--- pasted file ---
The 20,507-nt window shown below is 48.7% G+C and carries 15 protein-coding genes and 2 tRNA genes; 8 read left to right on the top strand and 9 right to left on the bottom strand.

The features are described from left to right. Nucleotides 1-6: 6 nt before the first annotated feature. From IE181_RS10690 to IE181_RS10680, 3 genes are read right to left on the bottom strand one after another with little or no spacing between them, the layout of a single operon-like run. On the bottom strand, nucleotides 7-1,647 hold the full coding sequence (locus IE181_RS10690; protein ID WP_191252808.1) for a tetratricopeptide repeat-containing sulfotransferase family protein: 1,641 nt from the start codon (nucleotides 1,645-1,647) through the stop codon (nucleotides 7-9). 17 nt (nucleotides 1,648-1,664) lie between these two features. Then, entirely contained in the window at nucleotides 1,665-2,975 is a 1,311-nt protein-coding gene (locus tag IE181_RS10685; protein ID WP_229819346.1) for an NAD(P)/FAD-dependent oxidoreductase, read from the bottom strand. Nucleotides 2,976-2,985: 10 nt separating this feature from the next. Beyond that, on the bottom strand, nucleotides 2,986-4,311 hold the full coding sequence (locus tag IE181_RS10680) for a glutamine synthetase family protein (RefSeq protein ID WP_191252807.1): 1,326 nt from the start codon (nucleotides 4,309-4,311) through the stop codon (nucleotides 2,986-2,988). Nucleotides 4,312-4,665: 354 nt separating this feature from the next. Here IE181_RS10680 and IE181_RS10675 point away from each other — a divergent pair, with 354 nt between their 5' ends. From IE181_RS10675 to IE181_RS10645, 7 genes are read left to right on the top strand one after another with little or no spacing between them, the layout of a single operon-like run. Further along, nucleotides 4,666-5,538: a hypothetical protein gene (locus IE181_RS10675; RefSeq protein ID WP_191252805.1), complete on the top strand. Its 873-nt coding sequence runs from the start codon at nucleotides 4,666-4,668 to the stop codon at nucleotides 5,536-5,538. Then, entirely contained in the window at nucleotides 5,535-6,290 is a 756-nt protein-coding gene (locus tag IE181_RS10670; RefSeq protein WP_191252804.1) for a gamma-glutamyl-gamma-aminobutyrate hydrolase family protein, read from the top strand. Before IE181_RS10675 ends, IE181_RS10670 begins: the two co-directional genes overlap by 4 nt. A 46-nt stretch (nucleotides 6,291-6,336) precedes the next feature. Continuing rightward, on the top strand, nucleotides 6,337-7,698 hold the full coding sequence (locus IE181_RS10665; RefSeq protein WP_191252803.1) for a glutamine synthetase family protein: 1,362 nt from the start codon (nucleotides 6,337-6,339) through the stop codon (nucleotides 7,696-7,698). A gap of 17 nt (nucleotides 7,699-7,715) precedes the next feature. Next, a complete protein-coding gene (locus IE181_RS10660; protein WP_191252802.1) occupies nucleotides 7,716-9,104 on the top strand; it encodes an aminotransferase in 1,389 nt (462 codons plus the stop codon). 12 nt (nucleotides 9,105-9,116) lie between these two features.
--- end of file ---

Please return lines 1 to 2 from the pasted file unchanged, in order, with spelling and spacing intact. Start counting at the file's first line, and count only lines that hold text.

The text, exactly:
The 20,507-nt window shown below is 48.7% G+C and carries 15 protein-coding genes and 2 tRNA genes; 8 read left to right on the top strand and 9 right to left on the bottom strand.

The features are described from left to right. Nucleotides 1-6: 6 nt before the first annotated feature. From IE181_RS10690 to IE181_RS10680, 3 genes are read right to left on the bottom strand one after another with little or no spacing between them, the layout of a single operon-like run. On the bottom strand, nucleotides 7-1,647 hold the full coding sequence (locus IE181_RS10690; protein ID WP_191252808.1) for a tetratricopeptide repeat-containing sulfotransferase family protein: 1,641 nt from the start codon (nucleotides 1,645-1,647) through the stop codon (nucleotides 7-9). 17 nt (nucleotides 1,648-1,664) lie between these two features. Then, entirely contained in the window at nucleotides 1,665-2,975 is a 1,311-nt protein-coding gene (locus tag IE181_RS10685; protein ID WP_229819346.1) for an NAD(P)/FAD-dependent oxidoreductase, read from the bottom strand. Nucleotides 2,976-2,985: 10 nt separating this feature from the next. Beyond that, on the bottom strand, nucleotides 2,986-4,311 hold the full coding sequence (locus tag IE181_RS10680) for a glutamine synthetase family protein (RefSeq protein ID WP_191252807.1): 1,326 nt from the start codon (nucleotides 4,309-4,311) through the stop codon (nucleotides 2,986-2,988). Nucleotides 4,312-4,665: 354 nt separating this feature from the next. Here IE181_RS10680 and IE181_RS10675 point away from each other — a divergent pair, with 354 nt between their 5' ends. From IE181_RS10675 to IE181_RS10645, 7 genes are read left to right on the top strand one after another with little or no spacing between them, the layout of a single operon-like run. Further along, nucleotides 4,666-5,538: a hypothetical protein gene (locus IE181_RS10675; RefSeq protein ID WP_191252805.1), complete on the top strand. Its 873-nt coding sequence runs from the start codon at nucleotides 4,666-4,668 to the stop codon at nucleotides 5,536-5,538. Then, entirely contained in the window at nucleotides 5,535-6,290 is a 756-nt protein-coding gene (locus tag IE181_RS10670; RefSeq protein WP_191252804.1) for a gamma-glutamyl-gamma-aminobutyrate hydrolase family protein, read from the top strand. Before IE181_RS10675 ends, IE181_RS10670 begins: the two co-directional genes overlap by 4 nt. A 46-nt stretch (nucleotides 6,291-6,336) precedes the next feature. Continuing rightward, on the top strand, nucleotides 6,337-7,698 hold the full coding sequence (locus IE181_RS10665; RefSeq protein WP_191252803.1) for a glutamine synthetase family protein: 1,362 nt from the start codon (nucleotides 6,337-6,339) through the stop codon (nucleotides 7,696-7,698). A gap of 17 nt (nucleotides 7,699-7,715) precedes the next feature. Next, a complete protein-coding gene (locus IE181_RS10660; protein WP_191252802.1) occupies nucleotides 7,716-9,104 on the top strand; it encodes an aminotransferase in 1,389 nt (462 codons plus the stop codon). 12 nt (nucleotides 9,105-9,116) lie between these two features.